By Cheryl Conley, TWRC Wildlife Center

Rehabilitating wildlife can take you from the highest of highs to the lowest of lows. Take, for instance, the family of opossums in Houston that was purposely set on fire. The mom and all but two of the babies perished. Houston Police Officers were able to save two little ones who were found in Mom’s pouch. Burned, stressed and in obvious pain they were taken to and treated by the Gulf Coast Veterinary Specialists for initial treatment. From there they were brought to TWRC Wildlife Center for further care and rehabilitation. Sadly, the injuries sustained by one of the babies were so severe we were unable to save him.

Can you imagine the pain these little opossums experienced? You know what it’s like when you burn your finger or get a sunburn. Imagine these little animals, weighing about the same as an egg yolk, experiencing this excruciating pain. In addition to the pain, wild animals experience extreme stress, dehydration, infection along with the loss of mom and littermates.

The main priority of our staff and volunteers is to provide pain-free solutions to every animal we admit to our Center. The baby opossum that didn’t make it was treated with compassion, dignity and respect and we made his passing as easy as possible for him. At least he received the respect he deserved in passing that wasn’t to be his during his short life. The one that survived is now receiving home-based care by a State permitted rehabilitator and is expected to recover and be released back to the wild for a second chance at life.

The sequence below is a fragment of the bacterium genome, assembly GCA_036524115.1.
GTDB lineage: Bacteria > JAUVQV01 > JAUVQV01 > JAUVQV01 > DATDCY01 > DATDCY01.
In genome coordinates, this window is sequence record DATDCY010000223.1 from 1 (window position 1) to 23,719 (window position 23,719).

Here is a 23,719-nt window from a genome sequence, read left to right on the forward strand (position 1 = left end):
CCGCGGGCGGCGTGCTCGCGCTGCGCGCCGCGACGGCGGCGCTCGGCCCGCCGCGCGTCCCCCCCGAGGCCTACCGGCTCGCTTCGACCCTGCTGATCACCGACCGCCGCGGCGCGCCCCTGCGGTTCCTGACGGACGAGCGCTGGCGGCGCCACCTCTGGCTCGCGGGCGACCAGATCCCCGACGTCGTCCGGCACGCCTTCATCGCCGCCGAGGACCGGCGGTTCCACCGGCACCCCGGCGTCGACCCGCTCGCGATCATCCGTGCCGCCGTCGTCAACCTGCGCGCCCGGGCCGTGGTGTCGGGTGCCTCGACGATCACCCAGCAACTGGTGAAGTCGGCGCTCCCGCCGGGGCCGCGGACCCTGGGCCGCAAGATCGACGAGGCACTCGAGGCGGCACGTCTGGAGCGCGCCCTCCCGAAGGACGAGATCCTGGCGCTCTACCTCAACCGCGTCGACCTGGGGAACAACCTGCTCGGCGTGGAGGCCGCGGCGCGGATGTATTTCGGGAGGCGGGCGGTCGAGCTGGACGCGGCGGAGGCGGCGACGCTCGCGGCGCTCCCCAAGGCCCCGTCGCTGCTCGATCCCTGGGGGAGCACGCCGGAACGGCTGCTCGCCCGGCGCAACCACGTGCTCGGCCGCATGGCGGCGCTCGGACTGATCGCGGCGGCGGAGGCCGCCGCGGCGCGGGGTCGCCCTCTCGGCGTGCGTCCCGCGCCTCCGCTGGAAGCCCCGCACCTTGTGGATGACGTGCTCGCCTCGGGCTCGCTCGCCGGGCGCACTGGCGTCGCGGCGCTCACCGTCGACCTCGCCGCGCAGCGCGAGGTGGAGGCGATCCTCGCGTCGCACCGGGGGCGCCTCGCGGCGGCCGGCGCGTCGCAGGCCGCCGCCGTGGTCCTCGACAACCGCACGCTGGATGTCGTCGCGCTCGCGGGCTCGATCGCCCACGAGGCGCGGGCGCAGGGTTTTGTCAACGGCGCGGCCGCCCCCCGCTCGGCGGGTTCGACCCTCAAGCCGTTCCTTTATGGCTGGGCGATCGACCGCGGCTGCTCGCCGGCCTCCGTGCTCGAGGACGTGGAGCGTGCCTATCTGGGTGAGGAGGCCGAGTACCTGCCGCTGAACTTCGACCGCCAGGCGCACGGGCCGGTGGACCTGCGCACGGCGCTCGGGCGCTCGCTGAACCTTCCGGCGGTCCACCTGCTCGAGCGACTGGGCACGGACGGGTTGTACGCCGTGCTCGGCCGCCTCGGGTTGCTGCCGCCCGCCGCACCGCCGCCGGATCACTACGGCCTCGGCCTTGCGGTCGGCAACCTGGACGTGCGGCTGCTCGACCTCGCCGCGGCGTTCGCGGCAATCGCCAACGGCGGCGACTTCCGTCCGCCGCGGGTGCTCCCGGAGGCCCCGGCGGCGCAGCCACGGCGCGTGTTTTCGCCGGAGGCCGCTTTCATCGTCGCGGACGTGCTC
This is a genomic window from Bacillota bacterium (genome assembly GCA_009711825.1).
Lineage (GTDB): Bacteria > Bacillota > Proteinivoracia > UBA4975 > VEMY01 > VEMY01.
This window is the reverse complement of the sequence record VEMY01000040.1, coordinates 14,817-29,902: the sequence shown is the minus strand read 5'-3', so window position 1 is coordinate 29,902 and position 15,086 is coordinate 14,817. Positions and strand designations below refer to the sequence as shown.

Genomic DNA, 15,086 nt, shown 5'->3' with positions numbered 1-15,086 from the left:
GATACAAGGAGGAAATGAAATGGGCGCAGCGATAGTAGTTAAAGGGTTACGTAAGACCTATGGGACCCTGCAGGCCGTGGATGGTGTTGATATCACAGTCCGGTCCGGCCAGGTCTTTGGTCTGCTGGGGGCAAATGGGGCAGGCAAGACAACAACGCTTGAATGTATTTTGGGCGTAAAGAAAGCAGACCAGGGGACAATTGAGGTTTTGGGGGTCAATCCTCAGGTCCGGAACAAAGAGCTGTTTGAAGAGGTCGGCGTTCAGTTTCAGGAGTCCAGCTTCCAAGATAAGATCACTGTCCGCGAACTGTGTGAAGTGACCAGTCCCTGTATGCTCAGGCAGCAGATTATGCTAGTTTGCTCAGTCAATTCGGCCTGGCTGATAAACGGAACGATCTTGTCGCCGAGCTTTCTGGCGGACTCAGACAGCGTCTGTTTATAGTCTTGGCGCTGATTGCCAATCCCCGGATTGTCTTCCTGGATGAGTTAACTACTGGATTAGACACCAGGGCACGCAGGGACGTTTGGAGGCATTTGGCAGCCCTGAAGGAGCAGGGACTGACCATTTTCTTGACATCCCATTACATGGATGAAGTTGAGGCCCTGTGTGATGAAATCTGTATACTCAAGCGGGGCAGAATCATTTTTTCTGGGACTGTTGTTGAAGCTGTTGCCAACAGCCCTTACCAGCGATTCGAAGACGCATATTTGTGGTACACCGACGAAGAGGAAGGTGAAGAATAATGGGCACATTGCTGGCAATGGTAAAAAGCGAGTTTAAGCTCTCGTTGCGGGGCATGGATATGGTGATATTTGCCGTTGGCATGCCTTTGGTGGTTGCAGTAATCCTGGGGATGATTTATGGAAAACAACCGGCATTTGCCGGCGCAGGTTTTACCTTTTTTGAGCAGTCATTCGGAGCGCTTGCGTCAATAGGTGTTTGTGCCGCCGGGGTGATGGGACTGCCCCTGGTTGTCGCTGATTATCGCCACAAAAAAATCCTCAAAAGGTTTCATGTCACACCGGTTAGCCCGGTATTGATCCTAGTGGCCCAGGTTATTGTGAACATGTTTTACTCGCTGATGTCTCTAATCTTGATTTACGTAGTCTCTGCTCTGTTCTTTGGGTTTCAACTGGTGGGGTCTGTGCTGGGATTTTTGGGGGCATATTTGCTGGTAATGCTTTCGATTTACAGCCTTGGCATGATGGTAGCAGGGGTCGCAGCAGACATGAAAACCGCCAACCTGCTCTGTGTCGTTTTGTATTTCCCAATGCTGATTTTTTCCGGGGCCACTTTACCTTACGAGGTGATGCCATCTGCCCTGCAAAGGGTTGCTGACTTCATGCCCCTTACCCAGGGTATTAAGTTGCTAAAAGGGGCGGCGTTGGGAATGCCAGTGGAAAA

So just in this one situation, we experienced the lowest of lows and the highest of highs. Knowing these animals suffered needlessly at the hands of some cruel people is incomprehensible. However, we saved one even though the odds were against the little baby surviving. The absolute peak of our happiness and pride will come when we see the opossum walk off into the woods, healthy and free.

We can’t continue to save wildlife babies without your help. Won’t you consider a donation to help us? www.twrcwildlifecenter.org.